Blockade of the platelet glycoprotein IIb/IIIa receptor with abciximab (a monoclonal-antibody Fab fragment directed against the receptor) has been shown to diminish ischemic complications among patients undergoing high-risk coronary angioplasty or directional atherectomy but increases bleeding complications. The widespread applicability of this treatment is unknown, particularly in view of the observed risk of hemorrhage. In a prospective, double-blind trial, we randomly assigned patients undergoing urgent or elective percutaneous coronary revascularization at 69 centers to receive abciximab with standard-dose, weight-adjusted heparin (initial bolus of 100 U per kilogram of body weight); abciximab with low-dose, weight-adjusted heparin (initial bolus of 70 U per kilogram); or placebo with standard-dose, weight-adjusted heparin. The primary efficacy end point was death from any cause, myocardial infarction, or urgent revascularization within 30 days of randomization. The trial was terminated at the first interim analysis, with 2792 of the planned 4800 patients enrolled. At 30 days, the composite event rate was 11.7 percent in the group assigned to placebo with standard-dose heparin; 5.2 percent in the group assigned to abciximab with low-dose heparin (hazard ratio, 0.43; 95 percent confidence interval, 0.30 to 0.60; P<0.001); and 5.4 percent in the group assigned to abciximab with standard-dose heparin (hazard ratio, 0.45; 95 percent confidence interval, 0.32 to 0.63; P<0.001). There were no significant differences among the groups in the risk of major bleeding, although minor bleeding was more frequent among patients receiving abciximab with standard-dose heparin. Inhibition of the platelet glycoprotein IIb/IIIa receptor with abciximab, together with low-dose, weight-adjusted heparin, markedly reduces the risk of acute ischemic complications in patients undergoing percutaneous coronary revascularization, without increasing the risk of hemorrhage.
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              Myonecrosis after revascularization procedures.

              The detection of elevated cardiac enzyme levels and the occurrence of electrocardiographic (ECG) abnormalities after revascularization procedures have been the subject of recent controversy. This report represents an effort to achieve a consensus among a group of researchers with data on this subject. Creatine kinase (CK) or CK-MB isoenzyme (CK-MB) elevations occur in 5% to 30% of patients after a percutaneous intervention and commonly during coronary artery bypass graft surgery (CABG). Although Q wave formation is rare, other ECG changes are common. The rate of detection is highly dependent on the intensity of enzyme and ECG measurement. Because most events occur without the development of a Q wave, the ECG will not definitively diagnose them; even the ECG criteria for Q wave formation signifying an important clinical event have been variable. At least 10 studies evaluating > 10,000 patients undergoing percutaneous intervention have demonstrated that elevation of CK or CK-MB is associated not only with a higher mortality, but also with a higher risk of subsequent cardiac events and higher cost. Efforts to identify a specific cutoff value below which the prognosis is not impaired have not been successful. Rather, the risk of adverse outcomes increases with any elevation of CK or CK-MB and increases further in proportion to the level of intervention. This information complements similar previous data on CABG. Obtaining preprocedural and postprocedural ECGs and measurement of serial cardiac enzymes after revascularization are recommended. Patients with enzyme levels elevated more than threefold above the upper limit of normal or with ECG changes diagnostic for Q wave myocardial infarction (MI) should be treated as patients with an MI. Patients with more modest elevations should be observed carefully. Clinical trials should ensure systematic evaluation for myocardial necrosis, with attention paid to multivariable analysis of risk factors for poor long-term outcome, to determine the extent to which enzyme elevation is an independent risk factor after considering clinical history, coronary anatomy, left ventricular function and clinical evidence of ischemia. In addition, tracking of enzyme levels in clinical trials is needed to determine whether interventions that reduce periprocedural enzyme elevation also improve mortality.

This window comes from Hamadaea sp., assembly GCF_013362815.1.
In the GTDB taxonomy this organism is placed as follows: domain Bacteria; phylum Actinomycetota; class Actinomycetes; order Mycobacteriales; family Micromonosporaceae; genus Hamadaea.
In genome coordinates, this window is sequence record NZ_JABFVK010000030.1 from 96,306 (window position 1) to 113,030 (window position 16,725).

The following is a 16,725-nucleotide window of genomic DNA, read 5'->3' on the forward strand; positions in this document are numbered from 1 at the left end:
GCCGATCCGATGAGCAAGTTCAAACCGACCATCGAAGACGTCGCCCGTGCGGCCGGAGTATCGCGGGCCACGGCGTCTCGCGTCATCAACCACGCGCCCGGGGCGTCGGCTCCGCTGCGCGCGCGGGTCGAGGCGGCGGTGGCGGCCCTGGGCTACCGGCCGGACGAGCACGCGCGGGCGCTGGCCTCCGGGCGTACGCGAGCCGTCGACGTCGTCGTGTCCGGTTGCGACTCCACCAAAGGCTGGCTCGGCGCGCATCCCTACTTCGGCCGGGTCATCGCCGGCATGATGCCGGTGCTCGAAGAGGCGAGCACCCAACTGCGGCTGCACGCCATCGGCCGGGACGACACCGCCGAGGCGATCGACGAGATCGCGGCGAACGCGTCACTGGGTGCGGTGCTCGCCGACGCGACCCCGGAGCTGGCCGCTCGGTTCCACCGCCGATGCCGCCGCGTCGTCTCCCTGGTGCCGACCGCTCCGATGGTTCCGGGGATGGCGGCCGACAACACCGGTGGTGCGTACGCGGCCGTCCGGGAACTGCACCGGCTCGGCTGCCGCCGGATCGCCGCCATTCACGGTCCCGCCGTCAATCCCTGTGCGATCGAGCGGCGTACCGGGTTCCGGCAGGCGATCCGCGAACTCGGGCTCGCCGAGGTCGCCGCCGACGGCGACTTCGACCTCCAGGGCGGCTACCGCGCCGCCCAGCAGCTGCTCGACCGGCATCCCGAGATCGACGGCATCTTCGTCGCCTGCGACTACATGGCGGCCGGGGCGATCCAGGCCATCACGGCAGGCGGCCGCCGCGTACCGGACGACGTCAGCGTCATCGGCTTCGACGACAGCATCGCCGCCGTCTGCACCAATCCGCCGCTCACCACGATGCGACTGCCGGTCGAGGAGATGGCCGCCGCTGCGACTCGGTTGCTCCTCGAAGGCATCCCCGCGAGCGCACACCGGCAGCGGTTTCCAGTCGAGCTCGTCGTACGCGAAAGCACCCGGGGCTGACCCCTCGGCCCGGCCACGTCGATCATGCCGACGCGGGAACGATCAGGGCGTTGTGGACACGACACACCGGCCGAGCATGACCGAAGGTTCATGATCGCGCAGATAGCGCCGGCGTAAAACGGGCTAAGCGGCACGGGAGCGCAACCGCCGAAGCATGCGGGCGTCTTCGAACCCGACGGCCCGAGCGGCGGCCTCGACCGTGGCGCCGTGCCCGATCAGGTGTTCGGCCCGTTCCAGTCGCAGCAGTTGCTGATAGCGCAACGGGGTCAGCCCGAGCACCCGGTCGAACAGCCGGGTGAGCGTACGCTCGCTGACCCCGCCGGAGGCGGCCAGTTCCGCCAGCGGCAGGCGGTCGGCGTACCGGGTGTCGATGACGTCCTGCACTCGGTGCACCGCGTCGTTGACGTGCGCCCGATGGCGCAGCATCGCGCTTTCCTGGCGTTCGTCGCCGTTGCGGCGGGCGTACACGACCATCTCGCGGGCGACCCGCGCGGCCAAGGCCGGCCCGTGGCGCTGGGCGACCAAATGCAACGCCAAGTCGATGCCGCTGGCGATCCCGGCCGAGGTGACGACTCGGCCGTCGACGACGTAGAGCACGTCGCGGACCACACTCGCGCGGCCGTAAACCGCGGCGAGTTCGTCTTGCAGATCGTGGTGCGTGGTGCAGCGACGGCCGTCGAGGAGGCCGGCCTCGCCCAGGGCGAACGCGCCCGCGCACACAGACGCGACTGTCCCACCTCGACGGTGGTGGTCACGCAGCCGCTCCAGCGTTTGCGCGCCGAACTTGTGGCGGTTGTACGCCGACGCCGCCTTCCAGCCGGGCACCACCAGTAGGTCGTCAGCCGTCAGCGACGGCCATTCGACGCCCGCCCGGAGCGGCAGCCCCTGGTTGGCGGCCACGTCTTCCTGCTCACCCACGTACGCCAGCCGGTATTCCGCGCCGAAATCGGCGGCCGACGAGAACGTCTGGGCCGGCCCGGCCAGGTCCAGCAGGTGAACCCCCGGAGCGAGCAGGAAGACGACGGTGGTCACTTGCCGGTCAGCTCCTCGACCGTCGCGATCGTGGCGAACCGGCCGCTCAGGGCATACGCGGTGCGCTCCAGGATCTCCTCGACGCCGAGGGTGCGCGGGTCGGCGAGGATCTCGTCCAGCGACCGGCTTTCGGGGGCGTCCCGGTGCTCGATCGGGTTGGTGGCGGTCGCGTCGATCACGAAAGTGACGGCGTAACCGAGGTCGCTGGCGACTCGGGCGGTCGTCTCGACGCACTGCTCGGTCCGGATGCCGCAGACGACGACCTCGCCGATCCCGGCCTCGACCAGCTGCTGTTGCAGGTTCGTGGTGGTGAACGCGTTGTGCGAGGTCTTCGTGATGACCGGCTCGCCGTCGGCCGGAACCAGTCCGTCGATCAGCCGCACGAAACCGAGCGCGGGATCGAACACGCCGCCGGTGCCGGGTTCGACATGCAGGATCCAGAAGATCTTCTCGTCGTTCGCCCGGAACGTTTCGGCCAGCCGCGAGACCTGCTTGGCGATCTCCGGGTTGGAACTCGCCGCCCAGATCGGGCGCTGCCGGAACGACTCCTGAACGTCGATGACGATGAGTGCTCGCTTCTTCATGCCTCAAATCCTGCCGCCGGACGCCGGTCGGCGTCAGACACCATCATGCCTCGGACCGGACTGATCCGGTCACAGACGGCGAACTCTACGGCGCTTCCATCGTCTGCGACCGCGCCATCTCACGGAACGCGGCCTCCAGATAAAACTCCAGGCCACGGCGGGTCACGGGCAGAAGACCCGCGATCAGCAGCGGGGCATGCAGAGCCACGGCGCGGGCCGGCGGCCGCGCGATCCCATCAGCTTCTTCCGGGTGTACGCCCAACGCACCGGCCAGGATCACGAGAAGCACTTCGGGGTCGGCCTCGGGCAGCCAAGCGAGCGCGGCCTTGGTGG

Author and article information

                S. Karger AG
                April 2004
                28 April 2004
                : 102
                : 1
                : 18-23
                Department of Cardiology, Siyami Ersek Cardiovascular and Thoracic Surgery Center, Istanbul, Turkey
                76998 Cardiology 2004;102:18–23
                © 2004 S. Karger AG, Basel

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                Page count
                Figures: 2, Tables: 2, References: 34, Pages: 6
                Catheterization and Interventional Cardiology